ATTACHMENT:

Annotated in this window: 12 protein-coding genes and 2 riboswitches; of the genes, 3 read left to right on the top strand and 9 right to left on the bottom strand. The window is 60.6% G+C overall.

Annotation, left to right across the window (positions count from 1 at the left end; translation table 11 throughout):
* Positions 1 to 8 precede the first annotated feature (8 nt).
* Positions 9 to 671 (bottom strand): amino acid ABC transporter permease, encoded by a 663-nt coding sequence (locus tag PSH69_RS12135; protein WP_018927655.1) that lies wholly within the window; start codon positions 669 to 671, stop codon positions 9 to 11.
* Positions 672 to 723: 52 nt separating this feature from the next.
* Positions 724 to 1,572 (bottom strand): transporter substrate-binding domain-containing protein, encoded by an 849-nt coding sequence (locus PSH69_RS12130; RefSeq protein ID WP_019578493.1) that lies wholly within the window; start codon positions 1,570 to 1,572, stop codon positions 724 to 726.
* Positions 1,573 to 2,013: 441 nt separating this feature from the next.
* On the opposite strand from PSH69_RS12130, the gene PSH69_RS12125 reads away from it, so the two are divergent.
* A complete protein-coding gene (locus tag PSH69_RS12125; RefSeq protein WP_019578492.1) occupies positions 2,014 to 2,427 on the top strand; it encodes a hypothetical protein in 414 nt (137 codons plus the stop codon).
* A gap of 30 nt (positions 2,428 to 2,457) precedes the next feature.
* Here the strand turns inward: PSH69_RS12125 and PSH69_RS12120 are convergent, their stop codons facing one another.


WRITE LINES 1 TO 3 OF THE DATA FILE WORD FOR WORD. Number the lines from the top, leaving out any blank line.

Annotated in this window: 12 protein-coding genes and 2 riboswitches; of the genes, 3 read left to right on the top strand and 9 right to left on the bottom strand. The window is 60.6% G+C overall.

Annotation, left to right across the window (positions count from 1 at the left end; translation table 11 throughout):
* Positions 1 to 8 precede the first annotated feature (8 nt).